There are several reasons for the firstly improved workability followed by the decreased flowability with the increasing rubber substitutions. It has been found that the hydrophobic rubber crumbs have poor water absorption ability compared to the fine aggregate, so that the cement particles have more opportunities to be lubricated by the water molecule and that is why the mixtures performed higher flowability.41 Even through, based on the proposal by Holmes and Güneyisi, the rubber crumbs added have possibility to increase the inter-particle friction between rubber crumbs and other mix components such as aggregate, which contributes to the decreased workability for the rubber crumbs modified cement mortar. In addition, the poor particle grading of rubber crumbs as illustrated in Fig. 1, also contributed to the poor flowability.44 In this study, when the rubber content was low (10%), the superiorities of the hydrophobic rubber crumbs played the major role on the improved workability. Howbeit, the effect gradually weakened as the increased rubber crumbs induced inter-particle friction increasing and led to the worse flowability. Moreover, because the density of rubber crumbs was lower than that of fine aggregate, the higher volume of rubber crumbs might another reason for the worse flowability.

3.2 Mechanical properties

Fig. 3 shows the stress-strain curves of different contents of rubber crumbs filled cement mortar at W/B ratios of 0.4, 0.42 and 0.45. Generally it could be observed that the composites with higher rubber content possessed larger compressive strain under the same stress magnitude, demonstrating the improved deformability for the composites filled with rubber crumbs. However, clear reduction on the compressive stress could also be observed with the increase of rubber crumbs, just as mentioned in many other literatures.45,46 Simply based on the physical properties of rubber crumbs in Table 1, it could be deduced that the high elongation of rubber crumbs was responsible for the better deformability and lower ultimate strength for the rubberized cement mortar.

Fig. 3 Compressive stress-strain curves of rubberized cement mortar at different W/B ratios.

The compressive strengths and elastic modulus of cement mortar with various rubber crumb substitution rates and different W/B ratios are plotted in Figs. 4 (a) and (b), respectively. For the composites at various W/B ratios, it seems that the compressive strength of composites decreased with the increase of rubber crumbs. Particularly, the highest compressive strength was 48.7 MPa for the plain cement mortar at W/B ratio of 0.4, and the lowest compressive strength was 14.4 MPa for the modified mortar filled with 40% rubber crumbs at the W/B ratio of 0.45. It could be seen that the compressive strength of composites filled ≥ 10% rubber crumbs reached the maximum when the W/B ratio at 0.42, rather than the normally considered W/B ratio of 0.4. Combining the phenomenon that the flowability started to decrease when the rubber crumb content higher than 10%, it could be deduced that the lower compressive strength of cement mortar at low W/B ratios of 0.4 was attributed to the more induced cracks and the decreased flowability by rubber crumbs. Moreover, the decreased flowability had possibility to affect the uniformity of rubber crumbs in the composites and affect the compressive strength. Therefore, the composites at W/B ratio of 0.45 filled by 40% rubber crumbs had higher compressive strength than the counterpart at W/B ratio of 0.4. As for the elastic modulus, the plain cement mortar at W/B of 0.4 exhibited highest value of 29.5 GPa. The elastic modulus of rubberized cement mortar decreased with the increase of W/ B ratio and the content of rubber crumbs. Similarly, the decreased elastic modulus of rubberized cement mortar was owing to the lower elastic modulus of conductive rubber crumbs and the induced cracks and the decreased flowability during casting.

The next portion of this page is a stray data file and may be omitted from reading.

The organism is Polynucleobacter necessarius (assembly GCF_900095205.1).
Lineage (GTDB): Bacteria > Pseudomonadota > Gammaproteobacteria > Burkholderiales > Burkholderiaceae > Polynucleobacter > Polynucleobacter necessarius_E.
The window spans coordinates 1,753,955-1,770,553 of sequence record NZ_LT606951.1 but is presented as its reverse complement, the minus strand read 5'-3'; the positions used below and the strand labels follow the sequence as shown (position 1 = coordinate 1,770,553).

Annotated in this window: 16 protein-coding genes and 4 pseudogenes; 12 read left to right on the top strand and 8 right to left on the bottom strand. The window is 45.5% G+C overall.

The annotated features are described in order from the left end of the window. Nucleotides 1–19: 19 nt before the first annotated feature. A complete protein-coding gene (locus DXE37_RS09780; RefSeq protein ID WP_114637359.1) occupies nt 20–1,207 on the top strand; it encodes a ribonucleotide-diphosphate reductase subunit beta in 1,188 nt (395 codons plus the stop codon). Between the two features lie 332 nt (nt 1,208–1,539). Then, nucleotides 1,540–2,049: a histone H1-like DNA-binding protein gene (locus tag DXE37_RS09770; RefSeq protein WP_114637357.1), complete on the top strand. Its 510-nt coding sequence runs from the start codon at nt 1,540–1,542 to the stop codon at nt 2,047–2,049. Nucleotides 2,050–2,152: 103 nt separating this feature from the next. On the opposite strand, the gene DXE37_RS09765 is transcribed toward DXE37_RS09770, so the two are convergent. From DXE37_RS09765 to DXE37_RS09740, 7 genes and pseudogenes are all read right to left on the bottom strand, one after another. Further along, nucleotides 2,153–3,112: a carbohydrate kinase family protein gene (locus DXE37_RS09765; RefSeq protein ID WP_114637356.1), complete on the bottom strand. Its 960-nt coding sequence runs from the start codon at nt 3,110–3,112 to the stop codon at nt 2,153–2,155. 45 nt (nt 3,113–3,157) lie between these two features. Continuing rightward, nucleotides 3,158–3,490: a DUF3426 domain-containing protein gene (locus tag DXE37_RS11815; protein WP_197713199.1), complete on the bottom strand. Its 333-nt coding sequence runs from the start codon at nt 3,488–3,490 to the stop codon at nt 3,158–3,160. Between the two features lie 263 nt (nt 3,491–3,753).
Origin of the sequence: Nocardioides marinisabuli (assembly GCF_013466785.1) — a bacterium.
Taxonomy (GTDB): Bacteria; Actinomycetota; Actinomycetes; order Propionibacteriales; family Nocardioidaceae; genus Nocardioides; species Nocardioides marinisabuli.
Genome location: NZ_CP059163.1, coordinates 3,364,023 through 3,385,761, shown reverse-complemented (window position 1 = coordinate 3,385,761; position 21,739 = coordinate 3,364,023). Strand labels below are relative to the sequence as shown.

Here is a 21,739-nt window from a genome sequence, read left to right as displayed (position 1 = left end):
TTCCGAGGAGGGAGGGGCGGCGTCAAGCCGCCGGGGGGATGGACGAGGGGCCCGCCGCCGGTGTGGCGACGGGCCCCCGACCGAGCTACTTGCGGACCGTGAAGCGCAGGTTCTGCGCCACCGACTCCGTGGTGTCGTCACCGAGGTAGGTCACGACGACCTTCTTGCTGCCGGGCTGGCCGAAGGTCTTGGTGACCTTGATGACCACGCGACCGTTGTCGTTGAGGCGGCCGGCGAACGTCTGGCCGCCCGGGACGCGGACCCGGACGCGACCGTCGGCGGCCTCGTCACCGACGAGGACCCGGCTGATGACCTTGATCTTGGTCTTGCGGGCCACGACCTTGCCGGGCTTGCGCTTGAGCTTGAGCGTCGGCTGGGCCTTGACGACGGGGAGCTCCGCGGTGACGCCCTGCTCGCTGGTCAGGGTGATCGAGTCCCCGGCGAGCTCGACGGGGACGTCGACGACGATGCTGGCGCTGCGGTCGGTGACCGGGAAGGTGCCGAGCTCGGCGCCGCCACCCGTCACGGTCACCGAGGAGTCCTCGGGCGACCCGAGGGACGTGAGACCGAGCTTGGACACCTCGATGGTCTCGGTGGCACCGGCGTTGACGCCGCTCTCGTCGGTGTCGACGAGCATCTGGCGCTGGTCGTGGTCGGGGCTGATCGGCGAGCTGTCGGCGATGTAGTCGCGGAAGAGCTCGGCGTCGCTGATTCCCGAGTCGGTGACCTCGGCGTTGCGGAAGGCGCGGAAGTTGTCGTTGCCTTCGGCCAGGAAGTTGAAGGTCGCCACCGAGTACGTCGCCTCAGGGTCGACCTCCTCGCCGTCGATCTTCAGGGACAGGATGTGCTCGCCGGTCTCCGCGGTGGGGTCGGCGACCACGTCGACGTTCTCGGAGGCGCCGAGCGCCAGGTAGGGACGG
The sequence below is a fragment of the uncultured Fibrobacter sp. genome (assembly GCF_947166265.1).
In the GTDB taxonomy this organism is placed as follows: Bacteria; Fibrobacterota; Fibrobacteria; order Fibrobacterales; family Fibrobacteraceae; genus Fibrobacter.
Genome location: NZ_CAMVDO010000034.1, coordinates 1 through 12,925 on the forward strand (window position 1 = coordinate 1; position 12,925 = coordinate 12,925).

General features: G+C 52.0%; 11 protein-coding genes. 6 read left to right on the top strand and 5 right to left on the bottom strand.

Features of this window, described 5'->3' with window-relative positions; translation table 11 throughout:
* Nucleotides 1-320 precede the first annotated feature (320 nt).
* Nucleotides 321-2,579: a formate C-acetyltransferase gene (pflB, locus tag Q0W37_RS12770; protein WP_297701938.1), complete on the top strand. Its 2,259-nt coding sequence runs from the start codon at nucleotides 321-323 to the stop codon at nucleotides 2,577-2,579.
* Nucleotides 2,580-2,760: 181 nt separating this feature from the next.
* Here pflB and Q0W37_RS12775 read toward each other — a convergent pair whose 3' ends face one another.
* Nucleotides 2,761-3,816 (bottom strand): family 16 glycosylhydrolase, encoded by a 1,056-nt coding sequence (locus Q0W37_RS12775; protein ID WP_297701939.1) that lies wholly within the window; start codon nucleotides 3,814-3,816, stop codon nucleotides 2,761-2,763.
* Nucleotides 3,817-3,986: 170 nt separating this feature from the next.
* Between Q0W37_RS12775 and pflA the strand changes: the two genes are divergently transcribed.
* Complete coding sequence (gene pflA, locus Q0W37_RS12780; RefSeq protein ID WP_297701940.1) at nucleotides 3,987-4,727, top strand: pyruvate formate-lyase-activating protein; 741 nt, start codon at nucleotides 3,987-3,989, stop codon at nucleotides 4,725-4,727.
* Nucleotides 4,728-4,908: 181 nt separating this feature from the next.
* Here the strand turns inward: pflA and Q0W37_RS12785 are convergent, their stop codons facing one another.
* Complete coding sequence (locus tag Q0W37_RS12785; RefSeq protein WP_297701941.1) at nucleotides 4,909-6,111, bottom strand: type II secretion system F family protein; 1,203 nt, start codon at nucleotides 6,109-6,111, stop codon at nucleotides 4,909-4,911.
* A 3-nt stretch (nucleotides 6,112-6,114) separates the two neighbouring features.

Fig.4 Compressive strengths and elastic modulus of rubberized cement mortar.

3.3 Macro and micro morphology

Fig. 5 shows the cross-sectional morphology of rubberized cement mortar filled with different contents of rubber crumbs. Since rare discrepancies among composites at various W/B ratios, only the composites at the W/B ratio of 0.42 were chosen to illustrate their macro and micro morphology.

Fig. 5 Cross-sectional morphology of rubberized cement mortar with different contents of conductive rubber crumbs.

Generally, it could be seen that the rubber crumbs were evenly distributed in the cement matrix for all composites with various substitution rates. Due to these rubber crumbs had low strength and elastic modulus, the reduced compressive strength and elastic modulus were exactly sourced from the substitution of cement matrix and fine aggregate to the rubber crumbs. In terms of the rubber crumbs connection and the induced relationship to electrical conductivity of cement mortar, visible linkages between some rubber crumbs could be observed in these composites, especially for that filled with 40% rubber crumbs. Under the circumstances of more or less water content containing in the composites, it could be predicted that the composites filled with conductive rubber crumbs had capacity to improve the electrical conductivity.